Tuesday, May 12, 2015

3rd Generation Warfare & NATO/Pact Cold War Data Book

Excited to see a big Lulu box plopped down on our front step this afternoon!  I ordered a copy of Nick Ayres' "3rd Generation Warfare" and it finally arrived along with the NATO and Warsaw Pact Cold War Data Book.
Rule book and the NATO / Pact Data Book

 Both are soft-cover with drool-resistant glossy covers.  The rule book is a small, "cargo pocket" sized book that is less than 100 pages and the data book is a hefty, 200+ page compendium covering most of the nations of NATO but only the Soviet Union for the Warsaw Pact.  I was actually hoping the rule book would be a little bigger but I guess this makes it easier for me to carry onto the train to read, and also makes it a more convenient size for gamers.

The rules are packed with pictures of models and figures, as well as examples of play

 Upon first glance, both are impressive and thorough.  If you secured yourself a copy of the BETA rules, then you already know most of the features of the game and I will not talk much about mechanics in this post.

Lots of tables and also background 

 The rule book itself is packed with examples of play, which is good for a half-wit like me.  I will say I should probably have bought the black and white version of the rules since there is this annoying tie-dyed background on the pages.

The NATO / Pact data book has excellent national backgrounds and Orders of Battle.  (pictures are used without permission - please don't sue me!)
 A nice thing about the first data book ( I'm assuming the NATO/Pact data book is the first in a series of supplements) is the fact that most of the NATO nations are covered in it.  This gives you the options to play Cold War Gone Hot battles ranging from Norway all the way down to Turkey and Greece in the Mediterranean and most of the countries in between.  That's alot of ground to cover and ought to keep you busy enough until Mr Ayres publishes the next supplement???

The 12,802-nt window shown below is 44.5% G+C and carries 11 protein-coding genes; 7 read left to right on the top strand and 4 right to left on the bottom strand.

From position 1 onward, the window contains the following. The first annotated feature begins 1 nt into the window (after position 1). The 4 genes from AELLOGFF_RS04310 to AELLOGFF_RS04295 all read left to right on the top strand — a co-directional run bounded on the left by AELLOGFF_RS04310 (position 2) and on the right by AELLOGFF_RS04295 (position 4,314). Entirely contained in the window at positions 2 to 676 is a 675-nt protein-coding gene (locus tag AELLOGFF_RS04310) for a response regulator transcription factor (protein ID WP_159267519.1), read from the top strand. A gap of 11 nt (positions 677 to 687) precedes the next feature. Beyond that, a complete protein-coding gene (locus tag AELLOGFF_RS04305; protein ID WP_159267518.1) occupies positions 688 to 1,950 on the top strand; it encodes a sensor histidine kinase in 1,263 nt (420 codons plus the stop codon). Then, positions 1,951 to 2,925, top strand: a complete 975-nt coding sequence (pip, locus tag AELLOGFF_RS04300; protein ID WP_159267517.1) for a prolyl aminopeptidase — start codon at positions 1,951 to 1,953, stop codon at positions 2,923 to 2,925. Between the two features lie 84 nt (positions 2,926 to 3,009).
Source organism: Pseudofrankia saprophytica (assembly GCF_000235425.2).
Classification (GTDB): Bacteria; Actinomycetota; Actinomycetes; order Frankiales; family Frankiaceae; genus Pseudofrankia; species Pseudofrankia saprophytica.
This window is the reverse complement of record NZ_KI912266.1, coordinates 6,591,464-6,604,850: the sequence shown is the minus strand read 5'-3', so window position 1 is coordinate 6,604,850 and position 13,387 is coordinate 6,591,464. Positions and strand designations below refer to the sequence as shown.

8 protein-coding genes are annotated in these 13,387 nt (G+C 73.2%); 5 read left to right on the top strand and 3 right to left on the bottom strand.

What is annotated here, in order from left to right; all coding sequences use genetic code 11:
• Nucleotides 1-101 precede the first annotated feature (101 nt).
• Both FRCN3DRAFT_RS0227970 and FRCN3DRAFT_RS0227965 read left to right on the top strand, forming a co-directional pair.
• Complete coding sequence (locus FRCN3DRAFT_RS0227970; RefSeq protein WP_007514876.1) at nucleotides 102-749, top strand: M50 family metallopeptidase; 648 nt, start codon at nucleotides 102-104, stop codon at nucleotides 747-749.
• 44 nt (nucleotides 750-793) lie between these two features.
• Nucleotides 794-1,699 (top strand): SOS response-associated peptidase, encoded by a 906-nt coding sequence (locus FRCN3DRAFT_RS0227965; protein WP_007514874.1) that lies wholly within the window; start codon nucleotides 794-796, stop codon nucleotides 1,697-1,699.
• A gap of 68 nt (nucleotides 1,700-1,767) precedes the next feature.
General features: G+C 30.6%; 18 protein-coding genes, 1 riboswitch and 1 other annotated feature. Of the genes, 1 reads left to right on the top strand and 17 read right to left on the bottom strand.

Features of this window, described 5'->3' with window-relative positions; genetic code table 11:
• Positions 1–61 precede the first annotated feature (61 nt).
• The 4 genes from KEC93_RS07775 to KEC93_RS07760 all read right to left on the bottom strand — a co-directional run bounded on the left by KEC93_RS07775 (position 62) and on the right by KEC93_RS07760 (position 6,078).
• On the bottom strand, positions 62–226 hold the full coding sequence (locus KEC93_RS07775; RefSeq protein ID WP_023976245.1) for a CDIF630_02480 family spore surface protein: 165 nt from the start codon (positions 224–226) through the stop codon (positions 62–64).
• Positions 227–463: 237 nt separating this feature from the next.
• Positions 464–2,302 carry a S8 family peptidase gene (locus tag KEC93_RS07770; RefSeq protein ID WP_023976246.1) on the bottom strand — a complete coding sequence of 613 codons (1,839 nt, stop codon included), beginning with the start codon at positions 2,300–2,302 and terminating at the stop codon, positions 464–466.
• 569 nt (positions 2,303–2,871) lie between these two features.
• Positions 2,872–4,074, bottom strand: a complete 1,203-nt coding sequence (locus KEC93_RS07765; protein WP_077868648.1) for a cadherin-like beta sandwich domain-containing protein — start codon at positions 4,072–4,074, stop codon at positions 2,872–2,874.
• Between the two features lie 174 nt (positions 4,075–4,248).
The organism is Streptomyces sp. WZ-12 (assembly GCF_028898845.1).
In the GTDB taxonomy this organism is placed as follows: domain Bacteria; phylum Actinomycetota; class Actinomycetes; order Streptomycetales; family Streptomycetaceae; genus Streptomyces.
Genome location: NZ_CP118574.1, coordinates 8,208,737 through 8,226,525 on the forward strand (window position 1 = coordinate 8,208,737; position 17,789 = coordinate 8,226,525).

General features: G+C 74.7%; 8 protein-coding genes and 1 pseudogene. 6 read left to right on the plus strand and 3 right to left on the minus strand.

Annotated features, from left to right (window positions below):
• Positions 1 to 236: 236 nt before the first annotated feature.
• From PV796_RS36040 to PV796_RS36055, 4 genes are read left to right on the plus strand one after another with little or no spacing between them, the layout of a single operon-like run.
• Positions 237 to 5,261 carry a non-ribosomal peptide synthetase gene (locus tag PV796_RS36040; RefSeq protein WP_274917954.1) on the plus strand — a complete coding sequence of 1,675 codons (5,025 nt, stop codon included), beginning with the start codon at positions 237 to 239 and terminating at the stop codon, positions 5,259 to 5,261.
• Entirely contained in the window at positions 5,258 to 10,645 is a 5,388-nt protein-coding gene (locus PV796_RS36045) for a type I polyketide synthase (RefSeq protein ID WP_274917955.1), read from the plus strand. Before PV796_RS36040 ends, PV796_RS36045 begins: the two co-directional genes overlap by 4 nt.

The Data Book organizes its sections into National Background, OOB for popular units you would encounter on a modern battlefield, and unit composition to form combat teams and units to game with ranging from higher headquarters all the way down to infantry platoons and sections.

The back of the Data Book (T-80 not included)

I was also pleasantly surprised to find Quick Reference Sheets in the back of the data book.  Those are much appreciated because there are many tables you must reference during the course of a full turn.  There are also helpful appendices that will help with game play located in the back of the data book.

Overall, I'm pleased with the initial impression I've gotten.  Mr Ayres has published what looks to be a thorough account of WWIII combat and I'm looking forward to my first game.  What I like the most about the rules and first supplement is the fact that everything you need for a wide range of games is right in these two books.  If you are content with the European theater of WW3, then these two books are likely all you'll ever need.  This is one of the strong-suits of games like Fistful of TOWS III and Coldwar Commander,

Oh and per David's request, here is the link: